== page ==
Leveraging Federal Dollars to Enhance Co-op Infrastructure

It’s an exciting time to be in the energy industry. The Inflation Reduction Act earmarked $10.7 billion to make rural energy cleaner and more affordable. It is the biggest boost of federal funding since the New Deal law that created America’s rural electric cooperatives that bring power to 42 million people across the country. Cloverland is one of more than 900 rural electric cooperatives.

The New Empowering Rural America (New ERA) program and Powering Affordable Clean Energy (PACE) program are administered by the U.S. Department of Agriculture. It’s the same agency originally tasked by the Rural Electrification Act of 1936 to expand electricity delivery from less than 10% of rural America during the Great Depression to almost every acre of the country today.

The New ERA program has $9.7 billion available in grants or loans of up to 10% of that total per applicant, with direct grants limited to 25% of a project’s total cost. The PACE program has $1 billion available for low-interest loans, with up to 60% of the loan amounts forgivable by the federal government.

The PACE program guidance allows loans for wind power, solar power, hydropower, biomass or geothermal projects and energy storage projects. The New ERA program can fund the purchase of or investment in renewable or carbon-free energy, batteries and other forms of energy storage, carbon capture or clean hydrogen production or energy efficiency improvements to generation and transmission systems.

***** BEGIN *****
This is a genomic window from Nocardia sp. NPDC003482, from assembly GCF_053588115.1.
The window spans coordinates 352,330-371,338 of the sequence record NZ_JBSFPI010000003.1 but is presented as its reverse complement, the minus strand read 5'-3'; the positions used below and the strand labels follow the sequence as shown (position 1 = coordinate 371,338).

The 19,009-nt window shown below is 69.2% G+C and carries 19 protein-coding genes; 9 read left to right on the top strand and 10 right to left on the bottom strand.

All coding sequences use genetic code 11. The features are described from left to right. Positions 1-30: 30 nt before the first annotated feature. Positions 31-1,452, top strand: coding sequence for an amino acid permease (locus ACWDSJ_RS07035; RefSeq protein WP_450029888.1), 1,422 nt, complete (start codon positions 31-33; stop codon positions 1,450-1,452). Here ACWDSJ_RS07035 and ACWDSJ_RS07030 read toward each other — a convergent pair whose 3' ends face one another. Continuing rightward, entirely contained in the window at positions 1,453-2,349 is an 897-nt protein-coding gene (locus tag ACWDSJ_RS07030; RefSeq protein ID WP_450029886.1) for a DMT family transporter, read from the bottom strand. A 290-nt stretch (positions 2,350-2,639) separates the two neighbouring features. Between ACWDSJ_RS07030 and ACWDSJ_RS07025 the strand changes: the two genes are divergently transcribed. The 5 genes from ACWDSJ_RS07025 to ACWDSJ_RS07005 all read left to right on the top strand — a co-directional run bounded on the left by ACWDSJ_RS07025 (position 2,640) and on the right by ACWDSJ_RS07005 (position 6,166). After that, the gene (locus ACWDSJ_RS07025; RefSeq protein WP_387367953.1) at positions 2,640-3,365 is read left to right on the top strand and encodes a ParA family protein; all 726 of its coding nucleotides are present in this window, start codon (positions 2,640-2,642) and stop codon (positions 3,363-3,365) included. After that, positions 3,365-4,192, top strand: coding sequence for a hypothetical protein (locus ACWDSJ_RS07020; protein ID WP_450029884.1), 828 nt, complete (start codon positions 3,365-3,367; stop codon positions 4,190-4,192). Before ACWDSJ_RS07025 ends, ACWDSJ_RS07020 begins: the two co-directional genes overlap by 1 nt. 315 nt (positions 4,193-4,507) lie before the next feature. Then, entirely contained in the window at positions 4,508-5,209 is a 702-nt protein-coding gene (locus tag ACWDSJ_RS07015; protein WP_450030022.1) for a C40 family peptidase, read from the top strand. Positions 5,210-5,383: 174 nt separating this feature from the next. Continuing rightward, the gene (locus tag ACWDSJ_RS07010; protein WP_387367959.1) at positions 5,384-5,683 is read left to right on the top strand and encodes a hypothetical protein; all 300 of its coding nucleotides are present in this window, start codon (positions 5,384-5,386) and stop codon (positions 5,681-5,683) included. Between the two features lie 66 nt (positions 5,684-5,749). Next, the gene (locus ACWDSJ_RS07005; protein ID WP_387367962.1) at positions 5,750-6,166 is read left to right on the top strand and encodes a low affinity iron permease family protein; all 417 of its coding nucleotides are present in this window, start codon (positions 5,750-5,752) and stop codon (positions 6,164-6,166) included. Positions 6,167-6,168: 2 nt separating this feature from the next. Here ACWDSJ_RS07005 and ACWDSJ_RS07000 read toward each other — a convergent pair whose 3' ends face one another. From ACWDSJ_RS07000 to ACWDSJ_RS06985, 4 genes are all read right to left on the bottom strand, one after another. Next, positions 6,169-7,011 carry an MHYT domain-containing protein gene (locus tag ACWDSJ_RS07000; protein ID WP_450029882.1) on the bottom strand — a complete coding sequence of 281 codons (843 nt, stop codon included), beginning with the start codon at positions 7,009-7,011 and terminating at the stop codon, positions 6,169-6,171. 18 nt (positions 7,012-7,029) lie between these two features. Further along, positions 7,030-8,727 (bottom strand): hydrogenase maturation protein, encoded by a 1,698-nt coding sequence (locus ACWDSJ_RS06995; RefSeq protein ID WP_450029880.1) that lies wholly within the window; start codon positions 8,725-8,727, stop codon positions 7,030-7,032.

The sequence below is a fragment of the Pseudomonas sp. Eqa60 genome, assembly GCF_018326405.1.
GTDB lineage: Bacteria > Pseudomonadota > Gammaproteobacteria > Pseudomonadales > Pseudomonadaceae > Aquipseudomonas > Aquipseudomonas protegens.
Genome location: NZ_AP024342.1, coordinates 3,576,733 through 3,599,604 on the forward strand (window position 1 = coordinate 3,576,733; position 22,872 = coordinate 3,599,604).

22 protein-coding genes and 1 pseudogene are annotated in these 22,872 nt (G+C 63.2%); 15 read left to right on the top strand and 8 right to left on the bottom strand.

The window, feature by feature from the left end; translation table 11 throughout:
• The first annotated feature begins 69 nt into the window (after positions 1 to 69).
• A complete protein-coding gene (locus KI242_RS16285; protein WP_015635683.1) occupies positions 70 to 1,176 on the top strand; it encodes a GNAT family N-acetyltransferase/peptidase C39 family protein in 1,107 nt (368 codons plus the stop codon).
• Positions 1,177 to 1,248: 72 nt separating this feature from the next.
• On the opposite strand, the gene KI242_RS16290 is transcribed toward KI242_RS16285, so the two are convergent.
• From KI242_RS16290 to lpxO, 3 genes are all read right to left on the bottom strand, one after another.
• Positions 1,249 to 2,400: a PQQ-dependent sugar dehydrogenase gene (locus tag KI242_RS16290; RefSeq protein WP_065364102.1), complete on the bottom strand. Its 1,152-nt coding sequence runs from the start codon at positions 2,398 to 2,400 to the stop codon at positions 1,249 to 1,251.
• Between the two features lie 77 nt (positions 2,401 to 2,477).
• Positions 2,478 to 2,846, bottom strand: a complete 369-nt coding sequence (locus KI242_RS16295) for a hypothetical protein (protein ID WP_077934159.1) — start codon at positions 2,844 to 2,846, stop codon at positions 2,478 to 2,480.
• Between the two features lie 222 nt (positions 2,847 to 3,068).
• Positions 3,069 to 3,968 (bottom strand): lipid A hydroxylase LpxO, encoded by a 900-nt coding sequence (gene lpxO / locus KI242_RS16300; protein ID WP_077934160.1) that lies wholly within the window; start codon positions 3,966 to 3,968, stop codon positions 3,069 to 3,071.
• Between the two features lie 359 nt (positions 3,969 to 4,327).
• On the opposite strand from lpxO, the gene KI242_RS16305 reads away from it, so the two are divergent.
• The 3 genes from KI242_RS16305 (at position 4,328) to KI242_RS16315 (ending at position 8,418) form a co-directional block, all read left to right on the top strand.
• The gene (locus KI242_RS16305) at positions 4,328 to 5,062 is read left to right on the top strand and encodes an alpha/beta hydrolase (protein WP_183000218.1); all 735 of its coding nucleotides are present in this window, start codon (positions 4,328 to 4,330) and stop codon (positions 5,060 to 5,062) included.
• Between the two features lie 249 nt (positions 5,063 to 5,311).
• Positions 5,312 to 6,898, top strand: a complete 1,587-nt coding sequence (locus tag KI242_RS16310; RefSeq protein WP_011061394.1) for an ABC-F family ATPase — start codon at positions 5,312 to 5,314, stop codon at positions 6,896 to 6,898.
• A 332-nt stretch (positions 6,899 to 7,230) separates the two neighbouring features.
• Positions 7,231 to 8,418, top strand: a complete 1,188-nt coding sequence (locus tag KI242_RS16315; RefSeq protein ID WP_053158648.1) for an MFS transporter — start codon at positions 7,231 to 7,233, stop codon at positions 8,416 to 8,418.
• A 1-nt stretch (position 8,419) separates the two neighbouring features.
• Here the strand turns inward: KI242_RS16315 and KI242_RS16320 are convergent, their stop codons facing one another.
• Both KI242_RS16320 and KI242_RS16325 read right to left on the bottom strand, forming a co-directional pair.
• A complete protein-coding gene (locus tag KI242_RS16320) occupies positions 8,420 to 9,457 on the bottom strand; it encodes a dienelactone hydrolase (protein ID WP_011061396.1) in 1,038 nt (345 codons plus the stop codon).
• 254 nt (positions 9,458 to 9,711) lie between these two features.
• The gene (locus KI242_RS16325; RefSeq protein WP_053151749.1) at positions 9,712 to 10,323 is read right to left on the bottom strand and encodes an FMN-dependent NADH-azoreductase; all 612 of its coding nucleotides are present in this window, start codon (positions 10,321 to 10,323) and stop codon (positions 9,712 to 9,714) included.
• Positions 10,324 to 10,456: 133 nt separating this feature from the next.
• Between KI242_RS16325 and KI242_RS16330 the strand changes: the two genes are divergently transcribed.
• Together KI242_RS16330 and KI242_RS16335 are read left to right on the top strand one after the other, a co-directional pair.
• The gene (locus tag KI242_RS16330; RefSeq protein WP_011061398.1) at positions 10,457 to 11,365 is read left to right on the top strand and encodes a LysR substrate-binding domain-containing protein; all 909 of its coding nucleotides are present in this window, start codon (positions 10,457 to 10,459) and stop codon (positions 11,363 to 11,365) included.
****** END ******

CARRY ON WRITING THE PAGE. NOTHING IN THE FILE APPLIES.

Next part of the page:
With the creation of American Rural Cooperative (ARC) Power, we have the opportunity to collaborate with other local entities. Through ARC Power, we are actively engaged in rounding up as much federal money as possible to improve infrastructure in our Eastern Upper Peninsula (EUP) service territory.

One recent initiative is the U.S. Department of Energy Grid Resilience and Innovation Program (GRIP). Sault Tribe and Cloverland (along with ARC Power) jointly submitted a grant application that provides government funding and tax incentives to allow ARC to lead project management on a solar and battery energy storage project. The project would also sponsor the development of software that will help optimize the use of the solar and batteries based on our market needs while expanding renewable generation sources in the Eastern Upper Peninsula and providing grid resiliency in our area.

This USDA Rural Utilities Service (RUS) opportunity for funding will show the power of collaboration as 90% of the funding requirements will be paid for through this program. We will continue to look for other opportunities to partner with our members creatively on projects that can help stabilize our rates by maximizing these funding sources.